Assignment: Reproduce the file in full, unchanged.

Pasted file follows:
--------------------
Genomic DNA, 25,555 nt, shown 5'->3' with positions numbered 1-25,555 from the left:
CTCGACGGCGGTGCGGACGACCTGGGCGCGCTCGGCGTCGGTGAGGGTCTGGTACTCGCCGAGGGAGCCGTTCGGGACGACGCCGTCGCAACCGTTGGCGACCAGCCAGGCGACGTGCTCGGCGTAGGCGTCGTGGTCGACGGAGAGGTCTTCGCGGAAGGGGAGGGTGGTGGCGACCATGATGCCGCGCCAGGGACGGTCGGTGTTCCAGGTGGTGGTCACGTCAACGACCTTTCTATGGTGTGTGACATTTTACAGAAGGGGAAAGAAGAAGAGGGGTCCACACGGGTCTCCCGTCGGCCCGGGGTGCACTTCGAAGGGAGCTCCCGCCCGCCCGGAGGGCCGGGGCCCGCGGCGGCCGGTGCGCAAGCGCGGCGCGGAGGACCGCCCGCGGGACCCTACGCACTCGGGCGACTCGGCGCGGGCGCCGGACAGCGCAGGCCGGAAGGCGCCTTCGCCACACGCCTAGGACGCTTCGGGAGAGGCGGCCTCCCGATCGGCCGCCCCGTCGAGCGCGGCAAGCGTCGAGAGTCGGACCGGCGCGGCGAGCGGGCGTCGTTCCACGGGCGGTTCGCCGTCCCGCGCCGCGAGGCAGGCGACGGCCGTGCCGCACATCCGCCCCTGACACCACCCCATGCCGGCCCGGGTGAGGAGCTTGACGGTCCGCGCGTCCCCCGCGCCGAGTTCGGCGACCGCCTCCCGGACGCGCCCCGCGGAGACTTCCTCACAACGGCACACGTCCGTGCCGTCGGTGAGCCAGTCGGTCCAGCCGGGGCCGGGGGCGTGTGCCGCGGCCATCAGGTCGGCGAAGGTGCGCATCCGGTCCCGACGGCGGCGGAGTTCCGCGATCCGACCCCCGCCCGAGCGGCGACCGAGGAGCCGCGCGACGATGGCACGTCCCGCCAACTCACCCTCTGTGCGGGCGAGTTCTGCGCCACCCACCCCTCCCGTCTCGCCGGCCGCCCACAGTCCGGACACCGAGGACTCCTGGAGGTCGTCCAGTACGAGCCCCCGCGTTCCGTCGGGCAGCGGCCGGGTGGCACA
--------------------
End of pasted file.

Genomic DNA, 25,555 nt, shown 5'->3' with positions numbered 1-25,555 from the left:
CTCGACGGCGGTGCGGACGACCTGGGCGCGCTCGGCGTCGGTGAGGGTCTGGTACTCGCCGAGGGAGCCGTTCGGGACGACGCCGTCGCAACCGTTGGCGACCAGCCAGGCGACGTGCTCGGCGTAGGCGTCGTGGTCGACGGAGAGGTCTTCGCGGAAGGGGAGGGTGGTGGCGACCATGATGCCGCGCCAGGGACGGTCGGTGTTCCAGGTGGTGGTCACGTCAACGACCTTTCTATGGTGTGTGACATTTTACAGAAGGGGAAAGAAGAAGAGGGGTCCACACGGGTCTCCCGTCGGCCCGGGGTGCACTTCGAAGGGAGCTCCCGCCCGCCCGGAGGGCCGGGGCCCGCGGCGGCCGGTGCGCAAGCGCGGCGCGGAGGACCGCCCGCGGGACCCTACGCACTCGGGCGACTCGGCGCGGGCGCCGGACAGCGCAGGCCGGAAGGCGCCTTCGCCACACGCCTAGGACGCTTCGGGAGAGGCGGCCTCCCGATCGGCCGCCCCGTCGAGCGCGGCAAGCGTCGAGAGTCGGACCGGCGCGGCGAGCGGGCGTCGTTCCACGGGCGGTTCGCCGTCCCGCGCCGCGAGGCAGGCGACGGCCGTGCCGCACATCCGCCCCTGACACCACCCCATGCCGGCCCGGGTGAGGAGCTTGACGGTCCGCGCGTCCCCCGCGCCGAGTTCGGCGACCGCCTCCCGGACGCGCCCCGCGGAGACTTCCTCACAACGGCACACGTCCGTGCCGTCGGTGAGCCAGTCGGTCCAGCCGGGGCCGGGGGCGTGTGCCGCGGCCATCAGGTCGGCGAAGGTGCGCATCCGGTCCCGACGGCGGCGGAGTTCCGCGATCCGACCCCCGCCCGAGCGGCGACCGAGGAGCCGCGCGACGATGGCACGTCCCGCCAACTCACCCTCTGTGCGGGCGAGTTCTGCGCCACCCACCCCTCCCGTCTCGCCGGCCGCCCACAGTCCGGACACCGAGGACTCCTGGAGGTCGTCCAGTACGAGCCCCCGCGTTCCGTCGGGCAGCGGCCGGGTGGCACA